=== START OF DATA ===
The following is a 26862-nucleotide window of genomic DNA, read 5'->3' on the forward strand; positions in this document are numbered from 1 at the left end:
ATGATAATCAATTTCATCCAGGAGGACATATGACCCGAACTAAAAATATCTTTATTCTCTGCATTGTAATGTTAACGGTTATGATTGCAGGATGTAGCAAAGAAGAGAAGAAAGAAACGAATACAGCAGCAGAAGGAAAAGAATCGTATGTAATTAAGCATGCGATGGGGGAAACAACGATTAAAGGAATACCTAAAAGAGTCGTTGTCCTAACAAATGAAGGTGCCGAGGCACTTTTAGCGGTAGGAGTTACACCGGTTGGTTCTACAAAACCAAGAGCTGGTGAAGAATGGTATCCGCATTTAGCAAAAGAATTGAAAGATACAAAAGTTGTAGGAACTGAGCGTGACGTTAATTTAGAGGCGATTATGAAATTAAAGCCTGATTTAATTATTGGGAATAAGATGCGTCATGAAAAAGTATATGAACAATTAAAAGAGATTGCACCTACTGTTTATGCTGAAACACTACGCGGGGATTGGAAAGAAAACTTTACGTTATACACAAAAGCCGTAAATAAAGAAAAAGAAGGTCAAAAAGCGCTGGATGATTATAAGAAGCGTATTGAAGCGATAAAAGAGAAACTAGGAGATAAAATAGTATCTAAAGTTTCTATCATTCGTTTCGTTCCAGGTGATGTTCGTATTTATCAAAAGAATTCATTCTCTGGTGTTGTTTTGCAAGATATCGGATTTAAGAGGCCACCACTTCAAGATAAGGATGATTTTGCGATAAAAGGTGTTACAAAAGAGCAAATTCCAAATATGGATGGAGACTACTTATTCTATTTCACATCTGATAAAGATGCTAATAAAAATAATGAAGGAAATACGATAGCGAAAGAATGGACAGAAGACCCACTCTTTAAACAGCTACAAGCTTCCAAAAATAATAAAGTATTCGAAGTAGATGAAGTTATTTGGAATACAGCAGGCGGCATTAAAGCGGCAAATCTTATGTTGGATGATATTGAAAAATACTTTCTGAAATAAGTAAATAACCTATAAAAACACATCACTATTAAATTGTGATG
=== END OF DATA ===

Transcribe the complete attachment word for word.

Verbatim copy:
The following is a 26862-nucleotide window of genomic DNA, read 5'->3' on the forward strand; positions in this document are numbered from 1 at the left end:
ATGATAATCAATTTCATCCAGGAGGACATATGACCCGAACTAAAAATATCTTTATTCTCTGCATTGTAATGTTAACGGTTATGATTGCAGGATGTAGCAAAGAAGAGAAGAAAGAAACGAATACAGCAGCAGAAGGAAAAGAATCGTATGTAATTAAGCATGCGATGGGGGAAACAACGATTAAAGGAATACCTAAAAGAGTCGTTGTCCTAACAAATGAAGGTGCCGAGGCACTTTTAGCGGTAGGAGTTACACCGGTTGGTTCTACAAAACCAAGAGCTGGTGAAGAATGGTATCCGCATTTAGCAAAAGAATTGAAAGATACAAAAGTTGTAGGAACTGAGCGTGACGTTAATTTAGAGGCGATTATGAAATTAAAGCCTGATTTAATTATTGGGAATAAGATGCGTCATGAAAAAGTATATGAACAATTAAAAGAGATTGCACCTACTGTTTATGCTGAAACACTACGCGGGGATTGGAAAGAAAACTTTACGTTATACACAAAAGCCGTAAATAAAGAAAAAGAAGGTCAAAAAGCGCTGGATGATTATAAGAAGCGTATTGAAGCGATAAAAGAGAAACTAGGAGATAAAATAGTATCTAAAGTTTCTATCATTCGTTTCGTTCCAGGTGATGTTCGTATTTATCAAAAGAATTCATTCTCTGGTGTTGTTTTGCAAGATATCGGATTTAAGAGGCCACCACTTCAAGATAAGGATGATTTTGCGATAAAAGGTGTTACAAAAGAGCAAATTCCAAATATGGATGGAGACTACTTATTCTATTTCACATCTGATAAAGATGCTAATAAAAATAATGAAGGAAATACGATAGCGAAAGAATGGACAGAAGACCCACTCTTTAAACAGCTACAAGCTTCCAAAAATAATAAAGTATTCGAAGTAGATGAAGTTATTTGGAATACAGCAGGCGGCATTAAAGCGGCAAATCTTATGTTGGATGATATTGAAAAATACTTTCTGAAATAAGTAAATAACCTATAAAAACACATCACTATTAAATTGTGATG